As a result, the strength in the headline retail numbers vastly overstate the health of all of retail. Excluding electronic shopping, retail sales growth is significantly slower, averaging roughly 2 percent to date in 2019.
Pricing power and rising costs
Declining share of retail purchases is only one of the concerns facing traditional brick-and-mortar stores, however. The general model for retail has been put under pressure by a few developments over the past couple of years, with margins being squeezed on all sides as a result.
For one, retail stores have increasingly been affected by rising rents for commercial real estate in key areas. Malls located in suburban areas where land is less costly have seen declining foot traffic for years. Consumers instead have opted for shopping experiences located in urban areas, which have helped sustain revenues but come with rapid rent increases. Barneys New York, which filed for bankruptcy earlier this month and plans to close more than half of its namesake stores, cited high rent costs along with online competition as the chief reasons for reducing its physical footprint as it tries to avoid liquidation.
In a traditional setup, some of these rising rent costs would likely be passed on to consumers in the form of higher prices to protect margins. However, retailers have found themselves with less pricing power in the marketplace than they previously enjoyed. As a result, cost increases have to be absorbed by the retailer, putting further pressure on the profitability and viability of physical stores.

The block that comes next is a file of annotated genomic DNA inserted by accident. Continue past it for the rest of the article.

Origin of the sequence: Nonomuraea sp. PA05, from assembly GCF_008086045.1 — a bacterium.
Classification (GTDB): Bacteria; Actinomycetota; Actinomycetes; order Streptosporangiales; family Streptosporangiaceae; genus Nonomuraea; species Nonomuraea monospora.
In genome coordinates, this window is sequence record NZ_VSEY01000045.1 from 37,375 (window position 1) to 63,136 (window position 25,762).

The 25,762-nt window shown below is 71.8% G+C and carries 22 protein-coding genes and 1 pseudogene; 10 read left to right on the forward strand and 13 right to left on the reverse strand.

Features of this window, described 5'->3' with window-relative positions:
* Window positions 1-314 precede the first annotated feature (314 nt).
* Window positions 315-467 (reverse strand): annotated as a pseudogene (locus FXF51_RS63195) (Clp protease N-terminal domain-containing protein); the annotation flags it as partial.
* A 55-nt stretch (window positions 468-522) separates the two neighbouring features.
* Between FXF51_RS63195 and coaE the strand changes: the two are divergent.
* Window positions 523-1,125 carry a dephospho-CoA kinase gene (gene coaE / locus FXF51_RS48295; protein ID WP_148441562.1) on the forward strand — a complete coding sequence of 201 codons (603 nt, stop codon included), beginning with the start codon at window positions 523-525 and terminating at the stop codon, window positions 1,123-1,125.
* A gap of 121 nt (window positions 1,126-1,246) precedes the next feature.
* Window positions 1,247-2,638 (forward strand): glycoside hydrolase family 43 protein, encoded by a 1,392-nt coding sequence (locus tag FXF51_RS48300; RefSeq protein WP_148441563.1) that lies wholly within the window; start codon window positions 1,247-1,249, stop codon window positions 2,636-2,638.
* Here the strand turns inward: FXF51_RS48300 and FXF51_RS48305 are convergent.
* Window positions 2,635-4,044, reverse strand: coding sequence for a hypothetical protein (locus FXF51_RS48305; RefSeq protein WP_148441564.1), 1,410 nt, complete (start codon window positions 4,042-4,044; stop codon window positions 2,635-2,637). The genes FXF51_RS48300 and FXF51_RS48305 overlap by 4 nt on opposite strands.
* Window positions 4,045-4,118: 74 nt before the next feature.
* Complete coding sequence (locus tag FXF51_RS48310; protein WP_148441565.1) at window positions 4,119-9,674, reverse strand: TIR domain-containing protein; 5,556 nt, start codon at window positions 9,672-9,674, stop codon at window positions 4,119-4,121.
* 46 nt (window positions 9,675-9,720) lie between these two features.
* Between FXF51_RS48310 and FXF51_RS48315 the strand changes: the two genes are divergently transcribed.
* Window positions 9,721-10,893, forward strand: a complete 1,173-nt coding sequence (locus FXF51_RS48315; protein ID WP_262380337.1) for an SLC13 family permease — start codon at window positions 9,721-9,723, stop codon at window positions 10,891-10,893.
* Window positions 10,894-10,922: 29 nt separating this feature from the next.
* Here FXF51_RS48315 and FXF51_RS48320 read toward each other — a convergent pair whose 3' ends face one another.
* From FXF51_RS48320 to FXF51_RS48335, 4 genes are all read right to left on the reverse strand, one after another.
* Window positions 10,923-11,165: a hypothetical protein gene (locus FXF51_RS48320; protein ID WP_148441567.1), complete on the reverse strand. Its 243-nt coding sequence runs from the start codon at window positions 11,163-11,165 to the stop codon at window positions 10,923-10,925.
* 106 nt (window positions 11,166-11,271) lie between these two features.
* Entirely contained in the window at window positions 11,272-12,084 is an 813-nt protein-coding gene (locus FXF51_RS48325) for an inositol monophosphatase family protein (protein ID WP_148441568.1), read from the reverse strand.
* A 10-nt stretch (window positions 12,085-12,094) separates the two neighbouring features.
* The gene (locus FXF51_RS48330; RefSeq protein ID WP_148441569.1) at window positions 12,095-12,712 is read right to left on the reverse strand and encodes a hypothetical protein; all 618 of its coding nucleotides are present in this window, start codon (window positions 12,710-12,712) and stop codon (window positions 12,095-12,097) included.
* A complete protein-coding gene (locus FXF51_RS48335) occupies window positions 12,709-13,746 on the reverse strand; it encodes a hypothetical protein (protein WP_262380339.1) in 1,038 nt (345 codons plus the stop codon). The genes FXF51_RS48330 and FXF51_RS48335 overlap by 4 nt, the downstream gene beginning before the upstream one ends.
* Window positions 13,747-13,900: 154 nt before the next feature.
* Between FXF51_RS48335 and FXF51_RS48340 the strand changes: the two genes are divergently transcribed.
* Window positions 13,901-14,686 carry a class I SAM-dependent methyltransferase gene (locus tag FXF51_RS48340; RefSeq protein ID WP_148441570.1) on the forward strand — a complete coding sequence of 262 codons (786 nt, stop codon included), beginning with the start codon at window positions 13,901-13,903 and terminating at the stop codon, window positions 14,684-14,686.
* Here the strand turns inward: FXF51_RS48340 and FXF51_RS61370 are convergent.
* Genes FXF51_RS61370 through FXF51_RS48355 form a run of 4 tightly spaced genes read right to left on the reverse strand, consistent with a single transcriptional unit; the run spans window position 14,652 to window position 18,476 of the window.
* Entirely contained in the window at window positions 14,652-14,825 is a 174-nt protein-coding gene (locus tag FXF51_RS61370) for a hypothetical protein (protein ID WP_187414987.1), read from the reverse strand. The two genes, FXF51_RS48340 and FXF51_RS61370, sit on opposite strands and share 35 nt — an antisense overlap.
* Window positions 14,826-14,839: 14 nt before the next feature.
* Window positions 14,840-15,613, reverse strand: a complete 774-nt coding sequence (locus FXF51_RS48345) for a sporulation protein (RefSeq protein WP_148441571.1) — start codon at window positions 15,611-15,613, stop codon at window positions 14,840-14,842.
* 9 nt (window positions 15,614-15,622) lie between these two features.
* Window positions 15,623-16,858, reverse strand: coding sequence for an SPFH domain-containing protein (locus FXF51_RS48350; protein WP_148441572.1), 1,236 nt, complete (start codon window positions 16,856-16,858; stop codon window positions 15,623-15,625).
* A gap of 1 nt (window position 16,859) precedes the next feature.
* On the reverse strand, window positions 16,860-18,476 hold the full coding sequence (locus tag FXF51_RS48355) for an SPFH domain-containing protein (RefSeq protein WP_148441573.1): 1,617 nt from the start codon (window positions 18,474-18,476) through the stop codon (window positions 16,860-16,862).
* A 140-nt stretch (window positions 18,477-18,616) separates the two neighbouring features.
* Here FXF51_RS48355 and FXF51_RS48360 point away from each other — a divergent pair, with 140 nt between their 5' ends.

The reason for this loss in pricing power goes back to the proliferation of online shopping. Along with the convenience of having retail goods delivered to their homes, consumers now also have the ability to easily compare prices with other retailers online. This has made it difficult for retailers to raise prices relative to both online and offline competition, for fear of losing sales to other businesses. This type of behavior can be seen in some of the consumer price index data, where inflation for goods excluding energy has been flat or declining for most of the past six years.
As a result, retailers are forced to operate with comparatively slimmer profit margins, and need to optimize operations in order to survive in the modern retail landscape. This is part of the reason why the most recent wave of announced tariffs on Chinese imports was so concerning. Most of the goods targeted by the initial wave of tariffs in 2018 were industrial supplies and components of production, which are the sectors that are operating with higher margin and can more easily absorb tariff impacts. The tariffs announced in late July that were originally scheduled for September were focused on consumer goods coming from China. Retailers likely do not have the ability to absorb these tariffs and would be forced to pass them on to consumers just as the peak spending season for retail was going to begin. These tariffs have since been postponed until December, in no small part because retailers voiced concerns about what they would do to the holiday season.